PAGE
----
By Carl Boutet

As the lines of physical and digital commerce increasingly blur, does our ability to directly connect with consumers also fall out of focus? Can even the faintest line of differentiation be discerned? Are those differences still relevant?

There are so many questions as the channels with which we can connect and engage multiply. I would suggest that this intersection creates greater opportunities to create more meaningful engagements. Let’s see how.

The importance of personalization
One can easily argue that it’s all the same consumer and attempting to address their needs differently is irrelevant. They are the same buyer and their needs have to be addressed with consistency above all else. But do they? It is possible that the consumer’s online behaviour emphasizes research, discovery and convenience. On the other hand, their in-store needs might be more focused on experience and customer service. Is it even fair to generalize with all the data we could potentially access (with their clear permission) about their browsing and shopping behaviours? We should have clear strategies to address the different ways consumers engage with us depending on the social platform, mobile, in-store, in person or in chat.

With so many channels, touchpoints and opportunities to connect and, dare I say, “personalize”, direct contact in a meaningful and measurable way is no longer just a “nice to have”. The key is figuring out what those contacts are and creating a company culture of iteration to constantly improve upon them.

Avoiding internal disconnects
Gathering the best data and building correlations around specific behaviours is one thing, making them actionable in order to execute personalization programmes is an entire other skillset. This requires a near-perfect integration between all your operational assets. As the new saying goes, “silos belong on farms”. Your company can no longer afford any operations, IT and marketing disconnects. The complexities can seem overwhelming of integrating so many systems (think point of sale or POS, CRM, enterprise resource planning or ERP and digital analytics for starters). A disciplined approach, and a clear focus on what matters to your customer and bottom line, remains critical.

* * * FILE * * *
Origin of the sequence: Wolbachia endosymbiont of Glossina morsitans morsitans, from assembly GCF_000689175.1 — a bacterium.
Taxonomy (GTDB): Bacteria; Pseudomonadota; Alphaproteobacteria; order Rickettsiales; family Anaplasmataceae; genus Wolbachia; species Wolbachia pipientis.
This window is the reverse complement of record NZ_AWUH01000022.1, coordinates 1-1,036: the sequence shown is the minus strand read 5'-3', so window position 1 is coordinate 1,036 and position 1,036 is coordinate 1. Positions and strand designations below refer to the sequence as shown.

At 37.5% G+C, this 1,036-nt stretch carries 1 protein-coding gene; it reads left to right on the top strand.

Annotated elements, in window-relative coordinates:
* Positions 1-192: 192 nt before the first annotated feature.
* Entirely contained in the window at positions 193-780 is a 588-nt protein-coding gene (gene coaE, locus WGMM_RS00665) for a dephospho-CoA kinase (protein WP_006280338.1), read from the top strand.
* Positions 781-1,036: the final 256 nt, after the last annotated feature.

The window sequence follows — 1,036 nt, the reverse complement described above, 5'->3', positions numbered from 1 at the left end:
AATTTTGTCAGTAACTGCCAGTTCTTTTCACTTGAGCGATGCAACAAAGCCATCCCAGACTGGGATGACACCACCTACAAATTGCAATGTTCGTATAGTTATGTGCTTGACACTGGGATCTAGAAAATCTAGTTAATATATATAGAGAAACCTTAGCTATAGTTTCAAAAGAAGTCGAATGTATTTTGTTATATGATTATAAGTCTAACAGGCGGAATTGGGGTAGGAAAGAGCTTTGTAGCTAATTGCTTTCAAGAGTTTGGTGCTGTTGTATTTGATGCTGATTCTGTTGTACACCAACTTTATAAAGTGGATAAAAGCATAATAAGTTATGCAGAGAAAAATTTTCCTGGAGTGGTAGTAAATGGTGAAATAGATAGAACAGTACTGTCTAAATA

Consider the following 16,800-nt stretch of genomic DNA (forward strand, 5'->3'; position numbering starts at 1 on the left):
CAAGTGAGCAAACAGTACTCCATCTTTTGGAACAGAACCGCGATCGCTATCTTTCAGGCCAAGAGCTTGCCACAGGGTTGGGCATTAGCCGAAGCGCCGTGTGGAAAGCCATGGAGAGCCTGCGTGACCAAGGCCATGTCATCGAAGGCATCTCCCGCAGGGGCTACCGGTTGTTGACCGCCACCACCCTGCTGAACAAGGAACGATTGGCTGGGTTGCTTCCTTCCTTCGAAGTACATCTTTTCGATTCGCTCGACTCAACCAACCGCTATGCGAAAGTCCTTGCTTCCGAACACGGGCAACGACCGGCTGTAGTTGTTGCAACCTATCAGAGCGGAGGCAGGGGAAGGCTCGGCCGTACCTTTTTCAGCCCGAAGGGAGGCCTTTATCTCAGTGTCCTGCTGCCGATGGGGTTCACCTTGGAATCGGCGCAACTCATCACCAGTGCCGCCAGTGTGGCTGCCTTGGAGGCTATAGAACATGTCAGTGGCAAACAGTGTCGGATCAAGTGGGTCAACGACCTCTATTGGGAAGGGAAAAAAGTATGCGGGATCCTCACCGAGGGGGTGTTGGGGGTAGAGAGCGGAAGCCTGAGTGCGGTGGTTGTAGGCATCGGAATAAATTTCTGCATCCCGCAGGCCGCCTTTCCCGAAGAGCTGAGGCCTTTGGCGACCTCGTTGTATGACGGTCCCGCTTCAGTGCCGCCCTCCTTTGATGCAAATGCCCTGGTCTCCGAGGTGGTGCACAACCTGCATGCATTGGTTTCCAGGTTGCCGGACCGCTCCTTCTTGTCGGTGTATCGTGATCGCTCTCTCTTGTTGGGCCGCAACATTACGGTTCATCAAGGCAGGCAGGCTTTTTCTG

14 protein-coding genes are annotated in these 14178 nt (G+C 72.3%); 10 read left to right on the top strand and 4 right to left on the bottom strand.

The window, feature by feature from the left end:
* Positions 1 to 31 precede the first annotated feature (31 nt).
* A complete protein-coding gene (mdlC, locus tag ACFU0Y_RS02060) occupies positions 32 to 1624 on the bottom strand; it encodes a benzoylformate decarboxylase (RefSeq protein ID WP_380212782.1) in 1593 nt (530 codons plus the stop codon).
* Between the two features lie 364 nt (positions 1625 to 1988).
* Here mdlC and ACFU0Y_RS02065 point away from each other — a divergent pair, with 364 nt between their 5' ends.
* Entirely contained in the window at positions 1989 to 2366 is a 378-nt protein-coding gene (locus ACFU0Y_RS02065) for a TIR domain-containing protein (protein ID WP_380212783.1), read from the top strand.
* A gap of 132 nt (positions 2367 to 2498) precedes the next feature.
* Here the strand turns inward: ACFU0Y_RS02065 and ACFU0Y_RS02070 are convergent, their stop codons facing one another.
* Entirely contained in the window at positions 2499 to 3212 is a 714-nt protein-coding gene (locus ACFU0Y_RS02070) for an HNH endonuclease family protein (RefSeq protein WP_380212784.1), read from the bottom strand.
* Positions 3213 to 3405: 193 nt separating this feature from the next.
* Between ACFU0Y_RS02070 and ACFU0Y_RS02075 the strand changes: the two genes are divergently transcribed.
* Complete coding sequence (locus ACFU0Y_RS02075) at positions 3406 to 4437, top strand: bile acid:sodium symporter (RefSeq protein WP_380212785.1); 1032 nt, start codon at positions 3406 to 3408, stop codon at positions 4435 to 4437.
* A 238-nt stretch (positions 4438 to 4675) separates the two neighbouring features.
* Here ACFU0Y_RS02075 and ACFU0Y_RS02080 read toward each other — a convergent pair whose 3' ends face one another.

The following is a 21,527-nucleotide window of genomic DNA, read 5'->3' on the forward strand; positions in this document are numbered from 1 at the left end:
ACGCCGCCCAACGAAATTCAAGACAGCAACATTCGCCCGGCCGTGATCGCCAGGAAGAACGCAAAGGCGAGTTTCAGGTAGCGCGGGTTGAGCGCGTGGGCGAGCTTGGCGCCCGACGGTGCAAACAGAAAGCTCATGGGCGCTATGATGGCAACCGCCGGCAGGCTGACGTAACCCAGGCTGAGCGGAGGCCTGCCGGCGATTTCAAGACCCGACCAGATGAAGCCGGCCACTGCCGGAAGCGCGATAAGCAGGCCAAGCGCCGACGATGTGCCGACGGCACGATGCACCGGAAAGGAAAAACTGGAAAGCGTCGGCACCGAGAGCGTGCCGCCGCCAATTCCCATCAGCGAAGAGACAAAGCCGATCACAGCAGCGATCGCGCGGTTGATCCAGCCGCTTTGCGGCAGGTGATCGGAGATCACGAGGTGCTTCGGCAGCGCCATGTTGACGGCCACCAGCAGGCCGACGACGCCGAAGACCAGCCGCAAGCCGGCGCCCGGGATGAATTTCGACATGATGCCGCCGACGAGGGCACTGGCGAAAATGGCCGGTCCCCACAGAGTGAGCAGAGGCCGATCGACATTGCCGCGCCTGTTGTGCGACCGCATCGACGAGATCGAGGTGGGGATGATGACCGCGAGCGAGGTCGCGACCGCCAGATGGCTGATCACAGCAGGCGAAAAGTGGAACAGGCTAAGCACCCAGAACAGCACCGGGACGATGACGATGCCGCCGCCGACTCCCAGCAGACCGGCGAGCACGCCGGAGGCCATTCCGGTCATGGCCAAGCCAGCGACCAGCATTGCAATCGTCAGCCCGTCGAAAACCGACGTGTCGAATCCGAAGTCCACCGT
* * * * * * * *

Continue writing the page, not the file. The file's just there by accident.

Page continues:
The important question that arises is which departments now own this complex intersection of customer engagements that provides the raw material for personalization. As the focus of its output should be squarely focused on meeting consumer needs, it seems clear that marketing leaders need to lead this integration in close collaboration with other strategic leaders.

This means the marketing lead (e.g. chief marketing officer or CMO, vice president of marketing) is not only accountable for meeting customer expectations, but also for determining strategic go-to-market priorities and resource allocation. For this reason, it is no surprise that an increasing number of companies now have IT and data science reporting into senior marketing leaders.

Personalization examples
So which companies do personalization right? Sephora is often cited as being among the best at creating strong personalized content both online and in-store. It’s a near-complete blur of physical and digital, with in-store digital assistants and live in-home tutorials.

We can also look outside of the retail industry. For example, the latest hospitality and entertainment trends can always inspire. Those lines are also blurring with retail. A hospitality brand that is worth following with its interesting predictive work is Airbnb as it expands its “experiences” offering. China is also a hotbed of retail innovation. We can think of the e-commerce behemoth Alibaba with its now hot Hema grocery store or FlyZoo hotels that elevate the possibilities to an entirely new level, mostly thanks to sophisticated uses of anticipatory fulfillment, computer vision and natural language processing.

Adding context to relationships
Let’s face it, most of what we’ve called loyalty programmes for many years have lacked a key ingredient: something of actual contextual worth for the customer. They were willingly sharing in their every action and purchase, in return for 10x points programmes or worse, irrelevant offers.

There are now so many opportunities to personalize those offers with the support of predictive algorithms that go well beyond the traditional “people who bought this, also bought that” suggestions. Consider how good content might create greater customer lifetime value (a top metric for all retailers and brands) if true value beyond simple transaction is created through a better understanding of needs in context. A favourite example of mine is how AliExpress will suggest guitar lessons for customers who recently bought guitars rather than the picks and strings (or even other guitars) that Amazon would typically suggest. That’s smart personalization.

Is building a meaningful relationship with your customers part of your value proposition? Then your company culture will be your core competency, built around this notion of an integrated yet personalized approach based on tight customer feedback loops. Data science (i.e. the proper use of data in context) will also be a critical skill at levels we have yet to begin to appreciate. Today, we can still get away with some convenient generalities around “generations” and “regions”. That will change as it will become clear to customers which companies best anticipate their needs and meet them and be rewarded with their business.

Like our blurring communication channels, our clients’ individual needs are not static. We can’t afford to be either.

Carl Boutet is executive director of CloudRaker’s (www.cloudraker.com) retail strategy, data and insights practice. He is also lead advisor, Bensadoun Retail School of Management Lab at McGill University.

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